Matthias Wasser: Aleksandr Nevsky was my Star Wars. And I saw it first couple of times in a theater. You have a point (but not a “data point”). Eisenstein wrote wonderfully about the difficulty of creating three dimensional characters for the new revolutionary culture. He loved Noh theater as a classical form with cardboard cutouts… that weren’t. That worry on his part makes even the pure propaganda films like The General Line worth seeing.
#98 “perhaps to describe Shakespeare as “amoral” would be better”
But he’s not amoral. Is Euripides amoral because he’s not Plato?
In as English harden chaotic because it’s not modeled on Versailles?
And Geo is the one arguing for Versailles. He’s the conservative. Shakespeare is radical by comparison, but he describes the radical so as to make it normative, and in a sense unthreatening.
Shakespeare’s order is unstable and protean but it’s an order. It’s just not something you can remove from the language of the plays: the subject matter and form are inseparable. There’s no takeaway without loss. The plays the thing. That’s the idea.
He doesn’t profess a philosophy he makes one manifest.
124: Shakespeare clearly means us to think that Macbeth, Antony, et al are heroes, that there’s something sublime and awe-inspiring about their character and purposes.

"You, say that reality is under no obligation to be interesting. To which I'd reply that reality may disregard the obligation that that we may not"

I think Geo doesn't understand the difference between reactionary intellectualized nihilism and a sympathetic interest in people as they are. Wilder's Double Indemnity like Macbeth has a central character as killer. And no one would justify his actions because they're interesting, without misunderstand the movie. It's not a mash note to Leopold and Loeb. Others have done that, and defended such things as necessary to counter bourgeois banality, but not Wilder, and not Shakespeare. To understand people you have to risk sympathizing with them, even if they're murderers or pedophiles or criminals of whatever sort. It's a standard line that authors needs to love all their characters, even the bad ones. And sympathy is risky, but not as risky as walling yourself off from experience. As I said on another thread refusing to ever take a drink is not a guarantee of being clearheaded. It could be another symptom of the opposite.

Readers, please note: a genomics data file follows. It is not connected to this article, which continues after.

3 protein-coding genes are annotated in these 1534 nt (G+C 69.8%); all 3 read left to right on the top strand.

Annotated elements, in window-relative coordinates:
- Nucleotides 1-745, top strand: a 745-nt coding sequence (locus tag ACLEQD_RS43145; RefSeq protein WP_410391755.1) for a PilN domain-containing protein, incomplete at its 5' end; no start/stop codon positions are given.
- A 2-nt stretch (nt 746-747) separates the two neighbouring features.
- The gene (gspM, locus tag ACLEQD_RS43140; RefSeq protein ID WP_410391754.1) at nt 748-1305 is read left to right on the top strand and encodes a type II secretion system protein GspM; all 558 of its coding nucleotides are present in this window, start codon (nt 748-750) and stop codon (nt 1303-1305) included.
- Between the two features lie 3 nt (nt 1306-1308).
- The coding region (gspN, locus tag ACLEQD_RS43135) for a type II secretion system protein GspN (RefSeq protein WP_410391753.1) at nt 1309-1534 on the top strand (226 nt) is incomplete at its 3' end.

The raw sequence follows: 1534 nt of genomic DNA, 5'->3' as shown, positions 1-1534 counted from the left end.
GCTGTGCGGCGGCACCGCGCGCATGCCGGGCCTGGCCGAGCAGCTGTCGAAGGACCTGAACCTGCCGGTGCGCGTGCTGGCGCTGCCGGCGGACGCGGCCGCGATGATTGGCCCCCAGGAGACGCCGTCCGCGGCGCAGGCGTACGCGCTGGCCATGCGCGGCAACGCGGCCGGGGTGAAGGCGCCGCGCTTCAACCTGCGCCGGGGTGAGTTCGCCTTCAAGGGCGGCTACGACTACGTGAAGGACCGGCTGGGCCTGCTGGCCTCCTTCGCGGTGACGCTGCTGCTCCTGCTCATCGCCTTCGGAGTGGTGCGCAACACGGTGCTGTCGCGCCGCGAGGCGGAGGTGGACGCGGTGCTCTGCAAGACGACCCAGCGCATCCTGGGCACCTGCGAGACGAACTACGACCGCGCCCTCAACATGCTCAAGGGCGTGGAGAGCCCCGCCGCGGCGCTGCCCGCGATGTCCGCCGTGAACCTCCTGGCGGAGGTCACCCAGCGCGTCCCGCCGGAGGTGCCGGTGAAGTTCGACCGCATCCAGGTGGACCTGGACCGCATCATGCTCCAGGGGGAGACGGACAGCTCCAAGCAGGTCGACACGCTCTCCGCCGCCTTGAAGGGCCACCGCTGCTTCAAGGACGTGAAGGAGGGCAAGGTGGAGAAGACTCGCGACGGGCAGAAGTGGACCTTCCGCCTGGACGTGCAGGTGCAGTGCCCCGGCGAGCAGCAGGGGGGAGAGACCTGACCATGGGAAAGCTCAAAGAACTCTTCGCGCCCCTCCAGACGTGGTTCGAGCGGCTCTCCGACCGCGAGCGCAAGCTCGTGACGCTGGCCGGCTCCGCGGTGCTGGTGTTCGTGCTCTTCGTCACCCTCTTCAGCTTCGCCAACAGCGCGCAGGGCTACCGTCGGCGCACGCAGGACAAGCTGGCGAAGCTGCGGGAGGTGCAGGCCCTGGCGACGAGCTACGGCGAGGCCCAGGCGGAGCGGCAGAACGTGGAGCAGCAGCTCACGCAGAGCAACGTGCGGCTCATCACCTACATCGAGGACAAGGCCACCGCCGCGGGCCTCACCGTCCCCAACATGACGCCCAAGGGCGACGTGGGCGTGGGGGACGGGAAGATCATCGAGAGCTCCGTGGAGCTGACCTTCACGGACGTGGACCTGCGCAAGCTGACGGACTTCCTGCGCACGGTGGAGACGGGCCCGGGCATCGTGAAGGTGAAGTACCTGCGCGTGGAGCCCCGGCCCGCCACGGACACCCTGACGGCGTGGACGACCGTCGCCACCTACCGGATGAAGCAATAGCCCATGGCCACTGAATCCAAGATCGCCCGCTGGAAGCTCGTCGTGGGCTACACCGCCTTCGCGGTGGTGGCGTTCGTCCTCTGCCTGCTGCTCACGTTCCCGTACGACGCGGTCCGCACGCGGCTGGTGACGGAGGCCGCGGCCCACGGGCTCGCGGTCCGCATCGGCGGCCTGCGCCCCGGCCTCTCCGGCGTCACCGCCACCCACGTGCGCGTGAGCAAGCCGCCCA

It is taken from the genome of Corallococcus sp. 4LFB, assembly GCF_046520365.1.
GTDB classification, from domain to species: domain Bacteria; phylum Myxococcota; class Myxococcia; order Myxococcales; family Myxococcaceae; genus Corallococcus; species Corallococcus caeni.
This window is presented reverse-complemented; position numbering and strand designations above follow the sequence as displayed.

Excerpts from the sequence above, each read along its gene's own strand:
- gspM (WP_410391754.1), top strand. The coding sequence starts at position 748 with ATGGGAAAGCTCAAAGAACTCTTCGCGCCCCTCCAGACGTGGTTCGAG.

Count me among those who dislike Borges as a illustrator rather than an artist, and as a reactionary. But both Borges and Geo are interested in ideas more than people.
And by the way, the authors of mash notes to L&L are classed as a category of postmodernists and they are in the sense of being mannerists: imposing formal clarity on an unclear world. Like Borges. The mature post-modern is baroque. With Dworkin for example, neither legal positivism nor natural law theory but law as theater and argument as constitutive of justice. And with Shakespeare: conversation not truth is constitutive of society.
As I’ve tried to make clear you’re not arguing about literature but about values. Geo says that Shakespeare is conservative and defends what others call a schoolmarmish conservatism. He criticism Shakespeare worship but defends idealized heroes. Are they even appropriate for a democratic culture? Is it fair to say that Shakespeare only indulges human foibles while offering nothing better? I think the plays themselves offer something better: a public discussion of human foibles
Was Shaw’s socialism ever viable? What was it rooted in but paternalism? Is paternalism ever liberal? Stop talking about literary “tastes” and start talking about moral preferences. You are already anyway.

Art is the manifestation of ideas in ordered form. The artist concentrates on the form, the critic concentrates on the ideas. Art by critics usually sucks. Historians are too smart to try. And the criticism by artists is as idiosyncratic the conducting of composers. But we learn from both the authors and their interpreters.

Q- Is Geo a liberal or a conservative? The fact that he may consider himself a liberal is irrelevant.